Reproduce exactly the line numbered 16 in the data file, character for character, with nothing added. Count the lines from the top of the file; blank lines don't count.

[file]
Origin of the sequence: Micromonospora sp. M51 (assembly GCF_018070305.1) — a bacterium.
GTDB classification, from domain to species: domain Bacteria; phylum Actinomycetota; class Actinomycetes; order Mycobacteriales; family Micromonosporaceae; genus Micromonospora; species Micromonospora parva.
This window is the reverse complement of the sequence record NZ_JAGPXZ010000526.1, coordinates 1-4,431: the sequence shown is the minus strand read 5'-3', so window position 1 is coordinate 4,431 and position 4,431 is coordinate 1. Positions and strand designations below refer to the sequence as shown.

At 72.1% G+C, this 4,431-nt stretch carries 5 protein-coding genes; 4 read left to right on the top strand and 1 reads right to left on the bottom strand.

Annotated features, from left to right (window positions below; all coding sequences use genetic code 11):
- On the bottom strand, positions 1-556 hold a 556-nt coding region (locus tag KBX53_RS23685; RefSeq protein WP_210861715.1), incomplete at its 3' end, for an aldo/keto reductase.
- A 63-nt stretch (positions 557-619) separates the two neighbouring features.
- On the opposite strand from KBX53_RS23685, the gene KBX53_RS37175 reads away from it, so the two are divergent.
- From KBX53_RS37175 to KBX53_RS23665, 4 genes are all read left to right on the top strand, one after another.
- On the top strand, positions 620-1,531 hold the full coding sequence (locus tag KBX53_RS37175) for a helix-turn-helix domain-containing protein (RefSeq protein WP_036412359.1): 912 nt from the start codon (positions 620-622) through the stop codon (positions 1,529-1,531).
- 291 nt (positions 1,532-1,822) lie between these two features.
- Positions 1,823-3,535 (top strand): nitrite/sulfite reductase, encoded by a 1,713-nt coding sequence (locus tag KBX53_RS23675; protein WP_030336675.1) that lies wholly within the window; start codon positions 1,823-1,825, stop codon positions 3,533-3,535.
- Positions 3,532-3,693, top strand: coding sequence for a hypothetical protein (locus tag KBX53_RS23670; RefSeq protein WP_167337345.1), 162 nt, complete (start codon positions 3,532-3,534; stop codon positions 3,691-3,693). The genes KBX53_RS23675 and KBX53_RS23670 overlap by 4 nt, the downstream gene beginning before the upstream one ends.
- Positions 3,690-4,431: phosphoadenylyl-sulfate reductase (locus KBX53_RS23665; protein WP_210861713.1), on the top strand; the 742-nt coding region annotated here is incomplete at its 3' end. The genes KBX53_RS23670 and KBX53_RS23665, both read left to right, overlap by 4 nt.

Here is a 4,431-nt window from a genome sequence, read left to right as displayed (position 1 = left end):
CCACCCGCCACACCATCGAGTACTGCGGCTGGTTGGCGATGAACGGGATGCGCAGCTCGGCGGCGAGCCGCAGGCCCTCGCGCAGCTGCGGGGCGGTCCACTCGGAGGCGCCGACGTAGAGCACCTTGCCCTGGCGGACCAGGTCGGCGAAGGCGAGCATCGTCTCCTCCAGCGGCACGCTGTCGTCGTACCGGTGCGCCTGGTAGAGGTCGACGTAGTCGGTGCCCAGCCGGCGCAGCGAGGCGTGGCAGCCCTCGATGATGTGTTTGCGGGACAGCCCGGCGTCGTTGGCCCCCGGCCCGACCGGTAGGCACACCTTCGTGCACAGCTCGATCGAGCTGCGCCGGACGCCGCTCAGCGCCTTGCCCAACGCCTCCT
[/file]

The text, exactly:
CCACCCGCCACACCATCGAGTACTGCGGCTGGTTGGCGATGAACGGGATGCGCAGCTCGGCGGCGAGCCGCAGGCCCTCGCGCAGCTGCGGGGCGGTCCACTCGGAGGCGCCGACGTAGAGCACCTTGCCCTGGCGGACCAGGTCGGCGAAGGCGAGCATCGTCTCCTCCAGCGGCACGCTGTCGTCGTACCGGTGCGCCTGGTAGAGGTCGACGTAGTCGGTGCCCAGCCGGCGCAGCGAGGCGTGGCAGCCCTCGATGATGTGTTTGCGGGACAGCCCGGCGTCGTTGGCCCCCGGCCCGACCGGTAGGCACACCTTCGTGCACAGCTCGATCGAGCTGCGCCGGACGCCGCTCAGCGCCTTGCCCAACGCCTCCT